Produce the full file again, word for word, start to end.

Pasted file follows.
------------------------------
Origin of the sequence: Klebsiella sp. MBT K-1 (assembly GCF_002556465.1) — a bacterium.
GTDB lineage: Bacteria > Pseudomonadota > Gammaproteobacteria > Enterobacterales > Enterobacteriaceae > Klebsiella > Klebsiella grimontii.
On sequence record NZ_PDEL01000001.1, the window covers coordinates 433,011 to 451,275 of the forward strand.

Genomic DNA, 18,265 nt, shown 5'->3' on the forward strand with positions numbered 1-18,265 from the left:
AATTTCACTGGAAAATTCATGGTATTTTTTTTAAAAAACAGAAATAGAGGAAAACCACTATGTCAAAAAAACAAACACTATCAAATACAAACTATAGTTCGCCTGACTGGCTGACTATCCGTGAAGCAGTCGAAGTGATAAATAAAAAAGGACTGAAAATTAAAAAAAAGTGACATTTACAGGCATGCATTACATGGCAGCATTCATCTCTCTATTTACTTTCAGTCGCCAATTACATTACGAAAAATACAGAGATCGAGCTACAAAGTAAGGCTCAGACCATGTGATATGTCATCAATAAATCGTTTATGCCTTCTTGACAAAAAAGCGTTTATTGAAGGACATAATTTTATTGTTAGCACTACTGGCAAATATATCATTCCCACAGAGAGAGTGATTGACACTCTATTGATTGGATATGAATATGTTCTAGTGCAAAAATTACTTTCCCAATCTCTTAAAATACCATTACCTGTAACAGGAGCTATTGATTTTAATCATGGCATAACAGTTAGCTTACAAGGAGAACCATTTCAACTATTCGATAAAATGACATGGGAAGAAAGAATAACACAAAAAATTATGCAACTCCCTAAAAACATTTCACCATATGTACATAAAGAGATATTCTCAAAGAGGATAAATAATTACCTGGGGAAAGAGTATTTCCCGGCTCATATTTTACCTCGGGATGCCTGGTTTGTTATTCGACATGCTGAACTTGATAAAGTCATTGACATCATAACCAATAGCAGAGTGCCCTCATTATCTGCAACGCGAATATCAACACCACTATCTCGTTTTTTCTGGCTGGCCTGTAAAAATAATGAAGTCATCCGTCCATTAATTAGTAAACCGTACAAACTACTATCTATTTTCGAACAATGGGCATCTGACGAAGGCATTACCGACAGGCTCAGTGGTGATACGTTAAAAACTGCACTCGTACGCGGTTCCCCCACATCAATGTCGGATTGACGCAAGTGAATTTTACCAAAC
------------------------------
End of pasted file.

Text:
Origin of the sequence: Klebsiella sp. MBT K-1 (assembly GCF_002556465.1) — a bacterium.
GTDB lineage: Bacteria > Pseudomonadota > Gammaproteobacteria > Enterobacterales > Enterobacteriaceae > Klebsiella > Klebsiella grimontii.
On sequence record NZ_PDEL01000001.1, the window covers coordinates 433,011 to 451,275 of the forward strand.

Genomic DNA, 18,265 nt, shown 5'->3' on the forward strand with positions numbered 1-18,265 from the left:
AATTTCACTGGAAAATTCATGGTATTTTTTTTAAAAAACAGAAATAGAGGAAAACCACTATGTCAAAAAAACAAACACTATCAAATACAAACTATAGTTCGCCTGACTGGCTGACTATCCGTGAAGCAGTCGAAGTGATAAATAAAAAAGGACTGAAAATTAAAAAAAAGTGACATTTACAGGCATGCATTACATGGCAGCATTCATCTCTCTATTTACTTTCAGTCGCCAATTACATTACGAAAAATACAGAGATCGAGCTACAAAGTAAGGCTCAGACCATGTGATATGTCATCAATAAATCGTTTATGCCTTCTTGACAAAAAAGCGTTTATTGAAGGACATAATTTTATTGTTAGCACTACTGGCAAATATATCATTCCCACAGAGAGAGTGATTGACACTCTATTGATTGGATATGAATATGTTCTAGTGCAAAAATTACTTTCCCAATCTCTTAAAATACCATTACCTGTAACAGGAGCTATTGATTTTAATCATGGCATAACAGTTAGCTTACAAGGAGAACCATTTCAACTATTCGATAAAATGACATGGGAAGAAAGAATAACACAAAAAATTATGCAACTCCCTAAAAACATTTCACCATATGTACATAAAGAGATATTCTCAAAGAGGATAAATAATTACCTGGGGAAAGAGTATTTCCCGGCTCATATTTTACCTCGGGATGCCTGGTTTGTTATTCGACATGCTGAACTTGATAAAGTCATTGACATCATAACCAATAGCAGAGTGCCCTCATTATCTGCAACGCGAATATCAACACCACTATCTCGTTTTTTCTGGCTGGCCTGTAAAAATAATGAAGTCATCCGTCCATTAATTAGTAAACCGTACAAACTACTATCTATTTTCGAACAATGGGCATCTGACGAAGGCATTACCGACAGGCTCAGTGGTGATACGTTAAAAACTGCACTCGTACGCGGTTCCCCCACATCAATGTCGGATTGACGCAAGTGAATTTTACCAAAC